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         "Before Ben-Yehuda... Jews could speak Hebrew; after him they did." - Cecil Roth

Before its "resurrection", the Hebrew language had been passed down from generation to generation for millennia as part of the Jewish education of young men in the diaspora. The reason that it was considered a "dead" language was that it had not been used conversationally by any significant Jewish population since second century Jerusalem. Hebrew, the language of the Torah, was considered too holy for day-to-day conversation and reserved for prayer and religious discussion. In Jewish populations in Palestine and Eastern Europe, Hebrew combined with other languages to form Ladino (Spanish + Hebrew) and Yiddish (German + Hebrew). Thus, the Hebrew language survived in its original form in religious settings and in modified form in various dialects.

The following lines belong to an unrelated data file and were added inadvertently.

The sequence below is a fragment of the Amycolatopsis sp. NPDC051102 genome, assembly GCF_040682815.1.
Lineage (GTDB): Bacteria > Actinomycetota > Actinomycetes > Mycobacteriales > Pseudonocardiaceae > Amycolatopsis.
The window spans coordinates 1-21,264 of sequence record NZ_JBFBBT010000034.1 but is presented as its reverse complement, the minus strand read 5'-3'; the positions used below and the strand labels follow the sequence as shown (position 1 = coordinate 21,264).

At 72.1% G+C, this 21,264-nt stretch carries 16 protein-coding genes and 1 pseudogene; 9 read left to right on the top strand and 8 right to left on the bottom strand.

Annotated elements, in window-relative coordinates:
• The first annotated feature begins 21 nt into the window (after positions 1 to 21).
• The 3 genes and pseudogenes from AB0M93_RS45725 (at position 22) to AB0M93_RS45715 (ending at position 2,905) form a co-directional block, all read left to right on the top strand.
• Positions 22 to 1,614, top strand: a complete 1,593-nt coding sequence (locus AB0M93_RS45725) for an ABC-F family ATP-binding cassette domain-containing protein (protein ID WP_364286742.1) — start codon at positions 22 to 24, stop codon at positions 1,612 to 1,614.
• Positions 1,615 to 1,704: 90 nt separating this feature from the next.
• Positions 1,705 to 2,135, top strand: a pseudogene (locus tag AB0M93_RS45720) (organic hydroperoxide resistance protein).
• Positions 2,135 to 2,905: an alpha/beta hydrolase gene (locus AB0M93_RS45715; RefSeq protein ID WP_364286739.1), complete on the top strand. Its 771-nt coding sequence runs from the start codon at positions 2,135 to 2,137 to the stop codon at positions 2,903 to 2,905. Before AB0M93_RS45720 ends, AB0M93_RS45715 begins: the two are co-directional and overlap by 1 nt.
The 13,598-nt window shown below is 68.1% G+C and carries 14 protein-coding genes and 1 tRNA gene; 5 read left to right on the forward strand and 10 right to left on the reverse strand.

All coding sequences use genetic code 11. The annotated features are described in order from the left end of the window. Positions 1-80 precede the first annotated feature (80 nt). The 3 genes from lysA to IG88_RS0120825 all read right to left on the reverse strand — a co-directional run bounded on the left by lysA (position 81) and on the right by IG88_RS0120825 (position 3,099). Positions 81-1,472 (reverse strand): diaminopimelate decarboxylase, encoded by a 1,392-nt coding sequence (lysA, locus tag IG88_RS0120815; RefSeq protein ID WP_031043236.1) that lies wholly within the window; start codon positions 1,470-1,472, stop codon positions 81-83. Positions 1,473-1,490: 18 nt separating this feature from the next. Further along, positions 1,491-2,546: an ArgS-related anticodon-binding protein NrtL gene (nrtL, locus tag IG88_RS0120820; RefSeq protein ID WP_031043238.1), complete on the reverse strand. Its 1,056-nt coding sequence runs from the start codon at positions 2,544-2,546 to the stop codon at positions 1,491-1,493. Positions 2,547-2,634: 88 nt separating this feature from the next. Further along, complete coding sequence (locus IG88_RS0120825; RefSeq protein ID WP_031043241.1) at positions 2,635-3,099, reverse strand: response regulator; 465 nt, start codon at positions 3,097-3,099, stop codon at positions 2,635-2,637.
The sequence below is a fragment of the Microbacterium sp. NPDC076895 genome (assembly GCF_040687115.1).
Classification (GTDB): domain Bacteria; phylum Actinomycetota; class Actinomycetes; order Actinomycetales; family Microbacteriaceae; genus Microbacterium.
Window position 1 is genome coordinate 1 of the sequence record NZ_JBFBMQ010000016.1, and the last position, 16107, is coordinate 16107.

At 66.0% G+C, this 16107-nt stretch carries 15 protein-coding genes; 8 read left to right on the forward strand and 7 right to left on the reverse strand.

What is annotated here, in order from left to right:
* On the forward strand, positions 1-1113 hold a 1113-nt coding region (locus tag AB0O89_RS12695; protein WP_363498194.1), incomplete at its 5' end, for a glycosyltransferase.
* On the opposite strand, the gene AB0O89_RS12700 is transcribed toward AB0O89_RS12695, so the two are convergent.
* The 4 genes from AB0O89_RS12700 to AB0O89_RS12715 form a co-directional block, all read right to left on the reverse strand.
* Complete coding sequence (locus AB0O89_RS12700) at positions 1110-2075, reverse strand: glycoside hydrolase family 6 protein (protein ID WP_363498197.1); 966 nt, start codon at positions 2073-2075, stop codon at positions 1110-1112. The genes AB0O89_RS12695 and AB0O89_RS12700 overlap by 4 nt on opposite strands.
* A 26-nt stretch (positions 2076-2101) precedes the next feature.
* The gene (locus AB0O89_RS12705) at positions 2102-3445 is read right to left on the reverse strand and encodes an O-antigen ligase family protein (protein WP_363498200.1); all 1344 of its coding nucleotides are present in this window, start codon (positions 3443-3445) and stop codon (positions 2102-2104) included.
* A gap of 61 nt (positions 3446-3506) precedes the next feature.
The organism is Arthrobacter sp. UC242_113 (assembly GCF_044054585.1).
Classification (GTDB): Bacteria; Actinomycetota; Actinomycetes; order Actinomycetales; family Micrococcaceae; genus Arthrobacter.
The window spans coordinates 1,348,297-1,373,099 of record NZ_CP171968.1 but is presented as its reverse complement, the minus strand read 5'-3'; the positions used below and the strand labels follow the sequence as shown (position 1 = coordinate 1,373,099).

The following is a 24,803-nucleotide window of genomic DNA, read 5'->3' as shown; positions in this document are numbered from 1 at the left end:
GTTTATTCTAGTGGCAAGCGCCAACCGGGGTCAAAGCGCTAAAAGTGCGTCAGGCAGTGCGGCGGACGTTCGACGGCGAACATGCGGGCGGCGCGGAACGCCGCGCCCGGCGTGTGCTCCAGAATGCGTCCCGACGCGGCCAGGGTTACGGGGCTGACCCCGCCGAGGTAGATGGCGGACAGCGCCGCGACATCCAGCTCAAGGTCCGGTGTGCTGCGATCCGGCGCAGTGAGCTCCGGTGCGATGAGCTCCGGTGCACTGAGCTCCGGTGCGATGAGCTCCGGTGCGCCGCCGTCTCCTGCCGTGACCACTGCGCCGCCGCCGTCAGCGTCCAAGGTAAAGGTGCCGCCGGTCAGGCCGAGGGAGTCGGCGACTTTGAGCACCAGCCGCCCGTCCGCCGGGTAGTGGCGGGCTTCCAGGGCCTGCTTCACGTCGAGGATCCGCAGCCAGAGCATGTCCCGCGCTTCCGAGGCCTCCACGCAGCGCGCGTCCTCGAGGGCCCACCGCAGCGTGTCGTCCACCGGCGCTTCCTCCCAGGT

With the rise of the Zionist movement in the late 19th century, Ashkenazic Jews fleeing religious persecution in Western Europe and Russia came to settle in Palestine. These Ashkenazic Jews spoke Russian and Yiddush, while the indigenous Sephardic Jews spoke Ladino and Arabic. In 1881, Eliezer Ben-Yehuda, an ardent Zionist from Lithuania, arrived in Palestine with the goal of unifying the Jews in the ancient Hebrew land with the ancient Hebrew language. He invented hundreds of modern words, and began compiling A "Complete Dictionary of Ancient and Modern Hebrew", completed by his family after his death. He encouraged Jewish schools to be taught in Hebrew. He published a newspaper in Hebrew, Hatzvi, that covered a wide range of topics. In 1890, he founded the Hebrew Language Council. Through his contributions and dedication to his cause, Ben-Yehuda inspired a fervent enthusiasm towards the Hebrew language in the growing Jewish community in Palestine. In 1922 Britain recognized Hebrew as the official language of the Jews in Palestine and in 1948 it became the official language of the new state of Israel.